"Well, we get into our shop at seven a.m., and then we, uh, kind of figure out what we got goin’ on for the day. If we’ve completed a project, then we’ll kinda look at a new project, but at the school district, um, we do everything. I mean we do fine finish work. Uh, we go out in the field. We do graffiti removal, so there’s … Um, anything can happen. Graffiti always, um, takes precedence over, um, whatever we’re doing, so if a school was vandalized, and somebody put a swastika up or some profane graffiti up, we kind of stop what we’re doin’ and go take care of it.
And then, uh, and then, you know, like I said, depending on what you got goin’ on, um, t- like, for instance, a day like today, we’re s-, starting a new project where there was a roof leak, and, um, you had a bunch of water making the paint sag on this walkway. So we’re gonna have to shut it down and prep it and scrape all that and, uh, get it ready for to recoat it, but as we’re doing that, we’re coordinating with our roofer to make sure that that leak is sealed."
-Tony Pichardo, painter, Mount Diablo Unified School District
"I was going to school for anthropology, and I always wanted to work with primates. Um, I wasn’t really sure how I wanted to do it, if it was field work or captive primates, and when I was going to school at San Francisco State, I started volunteering at the zoo. And then I was also working in the guest services department, and I was able to, um, make my volunteer work work towards a career in the zoo field and eventually ended up working with primates, which were my passion.
Uh, in the morning, we meet with our curator and discuss anything that’s going on, any changes in health or something that’s gonna be happening that day, and then we go check on all our animals first thing. Everybody gets fed their breakfast, and then we start cleaning. Um, lots of cleaning. Cleaning of yards, cleaning of night quarters, and then with primates, they get fed throughout the day, so they get multiple feedings, and then there’s more cleaning. And then we bring them in for their dinner and nighttime setup so that they’re in the building for the night.
Special moments? Um, just when you kind of connect with an animal like they understand what you're asking them to do, or they just show the recognition. It’s, um, really special with the chimpanzees because they’ll seek comfort from you sometimes. Like if they’re upset about something or something scares them, they’ll definitely come to you and seek reassurance and comfort, and it makes you feel like you're part of the family with them, and it just is a very special feeling."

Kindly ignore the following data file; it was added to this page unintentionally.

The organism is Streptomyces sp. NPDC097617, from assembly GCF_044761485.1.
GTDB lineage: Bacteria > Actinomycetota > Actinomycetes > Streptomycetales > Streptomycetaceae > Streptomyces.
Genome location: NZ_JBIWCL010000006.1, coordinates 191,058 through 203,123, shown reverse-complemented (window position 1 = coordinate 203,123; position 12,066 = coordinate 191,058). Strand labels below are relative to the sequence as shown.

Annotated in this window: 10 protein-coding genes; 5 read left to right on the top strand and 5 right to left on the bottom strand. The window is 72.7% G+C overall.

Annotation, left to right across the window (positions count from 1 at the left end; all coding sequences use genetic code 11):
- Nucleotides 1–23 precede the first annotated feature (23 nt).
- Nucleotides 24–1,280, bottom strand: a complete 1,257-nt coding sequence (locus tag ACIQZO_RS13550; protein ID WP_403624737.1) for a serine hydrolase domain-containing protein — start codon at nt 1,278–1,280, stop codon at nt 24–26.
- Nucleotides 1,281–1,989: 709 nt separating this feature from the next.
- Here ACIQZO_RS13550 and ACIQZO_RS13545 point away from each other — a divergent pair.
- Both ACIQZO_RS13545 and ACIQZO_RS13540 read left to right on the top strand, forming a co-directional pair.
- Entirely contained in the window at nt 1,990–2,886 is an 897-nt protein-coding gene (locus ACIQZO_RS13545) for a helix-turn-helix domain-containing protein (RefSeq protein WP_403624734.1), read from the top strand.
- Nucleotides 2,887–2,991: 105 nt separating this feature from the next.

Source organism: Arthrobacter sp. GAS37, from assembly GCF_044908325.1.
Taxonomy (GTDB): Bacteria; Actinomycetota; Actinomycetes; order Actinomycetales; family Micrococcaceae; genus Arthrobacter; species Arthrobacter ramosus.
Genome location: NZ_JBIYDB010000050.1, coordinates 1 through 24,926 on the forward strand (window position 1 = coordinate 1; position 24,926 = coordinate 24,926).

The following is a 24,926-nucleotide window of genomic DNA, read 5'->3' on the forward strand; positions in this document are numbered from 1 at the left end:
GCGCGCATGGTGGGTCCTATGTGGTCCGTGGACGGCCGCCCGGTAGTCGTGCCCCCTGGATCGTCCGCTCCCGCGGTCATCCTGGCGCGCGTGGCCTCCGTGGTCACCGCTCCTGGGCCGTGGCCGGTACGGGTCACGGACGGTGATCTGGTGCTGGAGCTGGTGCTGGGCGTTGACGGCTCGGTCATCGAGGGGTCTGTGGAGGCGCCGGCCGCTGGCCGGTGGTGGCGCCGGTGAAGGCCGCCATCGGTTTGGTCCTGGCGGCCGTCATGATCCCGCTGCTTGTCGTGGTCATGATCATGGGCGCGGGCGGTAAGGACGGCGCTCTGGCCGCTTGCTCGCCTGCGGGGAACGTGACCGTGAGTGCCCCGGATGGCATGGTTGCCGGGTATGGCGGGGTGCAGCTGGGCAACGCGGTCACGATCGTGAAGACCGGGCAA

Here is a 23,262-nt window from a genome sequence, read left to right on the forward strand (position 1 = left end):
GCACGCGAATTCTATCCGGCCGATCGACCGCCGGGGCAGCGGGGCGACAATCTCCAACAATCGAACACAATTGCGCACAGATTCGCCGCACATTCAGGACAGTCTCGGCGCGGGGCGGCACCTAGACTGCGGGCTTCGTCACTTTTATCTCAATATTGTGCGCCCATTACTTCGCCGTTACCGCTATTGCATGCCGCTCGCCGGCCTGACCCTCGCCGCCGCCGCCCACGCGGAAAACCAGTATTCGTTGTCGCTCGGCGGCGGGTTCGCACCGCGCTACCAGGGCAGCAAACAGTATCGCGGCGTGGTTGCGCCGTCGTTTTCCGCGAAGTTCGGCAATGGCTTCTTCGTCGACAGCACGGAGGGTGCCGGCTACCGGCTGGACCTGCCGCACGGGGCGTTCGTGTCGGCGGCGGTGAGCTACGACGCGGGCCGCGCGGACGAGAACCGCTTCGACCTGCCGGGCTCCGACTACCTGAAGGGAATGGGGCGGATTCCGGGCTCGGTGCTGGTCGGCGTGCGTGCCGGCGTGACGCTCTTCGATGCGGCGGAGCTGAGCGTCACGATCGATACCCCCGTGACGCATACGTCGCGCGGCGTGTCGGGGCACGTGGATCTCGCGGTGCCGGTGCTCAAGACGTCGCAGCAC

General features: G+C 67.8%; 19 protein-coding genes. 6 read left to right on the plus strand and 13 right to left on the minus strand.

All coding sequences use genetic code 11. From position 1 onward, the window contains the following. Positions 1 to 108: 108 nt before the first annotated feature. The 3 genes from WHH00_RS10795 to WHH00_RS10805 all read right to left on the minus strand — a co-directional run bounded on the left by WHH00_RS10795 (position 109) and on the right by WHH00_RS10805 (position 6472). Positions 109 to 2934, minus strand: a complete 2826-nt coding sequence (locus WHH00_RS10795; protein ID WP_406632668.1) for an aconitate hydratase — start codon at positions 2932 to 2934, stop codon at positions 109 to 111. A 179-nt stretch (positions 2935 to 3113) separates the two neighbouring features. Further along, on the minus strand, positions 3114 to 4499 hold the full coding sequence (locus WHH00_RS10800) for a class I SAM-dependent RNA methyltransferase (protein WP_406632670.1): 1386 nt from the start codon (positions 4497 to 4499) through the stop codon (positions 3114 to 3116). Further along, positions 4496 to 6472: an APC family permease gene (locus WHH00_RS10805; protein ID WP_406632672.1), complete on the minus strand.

-Dayna Sherwood, San Francisco Zoo, primate section
"Okay so our our treatment plant is is pretty unique and um, actually there's none in Northern California like it or there's none in California like it and uh, there's only a few in the nation and the way we we treat uh the waste water and um, we call ourselves Clara Creek Recycle, you know, recycling plant because we actually recycle our water, a portion of it.
The water department has set up um, you know pumps here and wells and they pump our effluent up into their tanks and then we use it to water like the golf course and the promenade and all that and um because we discharge into a creek that's dry in the Summertime and just has only basically run up in the Winter, it's like the most extreme, you know, kind of receiving water you can, you know discharge into it. Most places discharge into the ocean or at least into a big river and uh, so that they have the ability to dilute a lot of it but 90% of what's in there unless it's storming is coming from us. And in the Summer it's 100% so you know our um, uh, the quality that we have to put out is is um, way above most people, you know we have real stringent um, controls here.